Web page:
Segregated schools ‘harming’ Northern Ireland

adrian dunbar institutionalised sectarianism northern ireland schools

Successful Northern Irish people in Britain have an opportunity to help young people there escape institutionalised sectarianism, TV actor Adrian Dunbar said this week

Mr Dunbar, who has been seen in hit TV dramas Line of Duty and Broken in recent months, was one of sixty guests from business, arts, media, politics and alumni of integrated schools at the Kensington home of businessman David Montgomery.

Mr Montgomery, and his wife Sophie, hosted the event in aid of Northern Ireland’s Integrated Education Fund. The much-loved late comedian Frank Carson was for many years a high profile supporter of the IEF.

The IEF, established in Northern Ireland in 1992, has established 65 formally integrated schools in Northern Ireland, attended by more than 23,000 children.

Mr Dunbar said the assembled guests were all motivated by a common wish to ‘put something back into the society they grew up in’ to repair the damage caused by segregated schooling there.

“I always wondered how come we spend millions and millions of pounds separating children at the age of five to then spend millions trying to tell them that they were the same at the age of 16,” he said.

Integrated system

“There are thousands of organisations that are funded to try to bring children together when actually all that money could be going into an integrated education system.

“If we want to heal society in Northern Ireland then integrated education would be the norm, sadly it’s not.

There’s huge resistance to it from various parties and the people who are advocating a twostrand education system have a vested interest in the state of NI being split,” he added.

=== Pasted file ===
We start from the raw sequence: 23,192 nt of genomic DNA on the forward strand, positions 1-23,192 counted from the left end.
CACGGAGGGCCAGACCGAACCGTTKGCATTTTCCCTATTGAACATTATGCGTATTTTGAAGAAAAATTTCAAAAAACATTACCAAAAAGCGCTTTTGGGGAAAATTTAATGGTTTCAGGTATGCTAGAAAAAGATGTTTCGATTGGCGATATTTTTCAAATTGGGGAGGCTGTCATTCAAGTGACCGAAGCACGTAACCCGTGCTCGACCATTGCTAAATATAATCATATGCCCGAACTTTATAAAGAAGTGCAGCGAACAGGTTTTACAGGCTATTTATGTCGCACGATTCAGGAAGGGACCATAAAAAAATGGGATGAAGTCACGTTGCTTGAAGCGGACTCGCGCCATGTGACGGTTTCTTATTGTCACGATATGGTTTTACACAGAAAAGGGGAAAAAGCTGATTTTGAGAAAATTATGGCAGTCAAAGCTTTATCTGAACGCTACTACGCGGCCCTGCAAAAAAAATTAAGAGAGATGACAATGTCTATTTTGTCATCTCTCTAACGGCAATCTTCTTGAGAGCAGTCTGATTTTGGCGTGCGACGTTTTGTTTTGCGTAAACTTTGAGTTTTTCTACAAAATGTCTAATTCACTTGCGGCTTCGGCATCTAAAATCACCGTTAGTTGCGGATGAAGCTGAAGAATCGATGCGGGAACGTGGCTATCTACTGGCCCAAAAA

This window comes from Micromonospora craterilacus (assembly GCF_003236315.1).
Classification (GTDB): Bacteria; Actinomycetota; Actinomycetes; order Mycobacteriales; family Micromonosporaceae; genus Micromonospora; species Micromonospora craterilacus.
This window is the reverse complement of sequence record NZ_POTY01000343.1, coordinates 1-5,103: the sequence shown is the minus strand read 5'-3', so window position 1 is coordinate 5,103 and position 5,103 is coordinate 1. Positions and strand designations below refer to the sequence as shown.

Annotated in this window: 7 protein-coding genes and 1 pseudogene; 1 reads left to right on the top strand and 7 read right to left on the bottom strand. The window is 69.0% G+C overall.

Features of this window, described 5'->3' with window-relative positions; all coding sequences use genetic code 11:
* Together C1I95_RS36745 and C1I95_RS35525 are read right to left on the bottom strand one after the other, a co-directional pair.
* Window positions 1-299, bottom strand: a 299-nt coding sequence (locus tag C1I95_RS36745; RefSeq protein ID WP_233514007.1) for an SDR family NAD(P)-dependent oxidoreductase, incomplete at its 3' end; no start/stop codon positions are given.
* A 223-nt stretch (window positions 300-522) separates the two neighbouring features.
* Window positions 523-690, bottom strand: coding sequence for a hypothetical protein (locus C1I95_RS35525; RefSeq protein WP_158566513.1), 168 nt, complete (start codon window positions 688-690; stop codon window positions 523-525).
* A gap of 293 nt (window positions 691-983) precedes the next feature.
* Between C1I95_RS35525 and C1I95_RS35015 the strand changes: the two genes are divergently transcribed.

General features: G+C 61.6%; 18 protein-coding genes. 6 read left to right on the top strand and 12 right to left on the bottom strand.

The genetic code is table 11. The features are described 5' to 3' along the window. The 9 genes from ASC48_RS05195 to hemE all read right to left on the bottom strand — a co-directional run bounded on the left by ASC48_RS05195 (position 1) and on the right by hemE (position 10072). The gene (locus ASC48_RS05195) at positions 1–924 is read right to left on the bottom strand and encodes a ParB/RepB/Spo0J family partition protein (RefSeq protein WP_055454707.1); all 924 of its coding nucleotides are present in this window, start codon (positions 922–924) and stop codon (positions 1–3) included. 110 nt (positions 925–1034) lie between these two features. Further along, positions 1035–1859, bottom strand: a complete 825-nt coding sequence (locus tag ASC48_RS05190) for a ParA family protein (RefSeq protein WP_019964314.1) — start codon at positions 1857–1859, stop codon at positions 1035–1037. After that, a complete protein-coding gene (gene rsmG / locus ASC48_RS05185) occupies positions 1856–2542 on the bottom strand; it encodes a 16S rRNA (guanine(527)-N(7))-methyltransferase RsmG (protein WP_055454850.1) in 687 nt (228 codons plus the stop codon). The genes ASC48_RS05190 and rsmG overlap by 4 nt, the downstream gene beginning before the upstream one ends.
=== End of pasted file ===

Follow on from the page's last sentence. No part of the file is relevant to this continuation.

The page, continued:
Host David Montgomery, a media entrepreneur and newspaper publisher, said the attendance reminded him of his own religious-blind childhood in Bangor.

“We had several Catholic children in our street in Bangor and indeed we played happily with them until the age of five.

adrian dunbar institutionalised sectarianism northern ireland schools
David and Sophie Montgomery, Baroness Blood and Adrian Dunbar

At that point two sets of children went our separate ways – turning out of our front doors in different directions to separate schools and destined to lose touch with each other as it turned out for ever.

“All the friends I have among Northern Ireland expats, Catholics and Protestants, say the same thing.

We look back and feel deprived because we were robbed of the fellowship of the other half of our community.

Of course things have changed – but not enough. “(Northern Ireland’s) political process has stagnated if there is no recognition of the most effective collective act of reconciliation – integrated education.

“The public get it: seventyseven per cent of people believe de-segregated schooling will contribute both to cross-community relationships and economic growth.

Cross community relationships

“The business community gets it: 77 per cent feel that a de-segregated education system could contribute to a strengthening of cross community relationships in the workplace and impact positively on economic growth.

“Making available integrated education will create the greatest legacy for peace embedding in the next generation the means for Northern Ireland to reach its true potential,” said Mr. Montgomery.

Former Northern Ireland trades unionist Baroness (May) Blood, the IEF’s Campaign Chair, said all of those present were “interested in contributing to a shared future and better place and they feel strongly that if they had the opportunity to go to school with people from different backgrounds that would’ve have a positive impact on them and Northern Ireland.”

Other guests included actor Stephen Hagan and his wife, comedienne Wendy Wason, NI punk rock band Stiff Little Fingers’ Ali McMordie, BBC broadcaster Maxine Mawhinney, and BAFTA Deputy Chair Anne Morrison.

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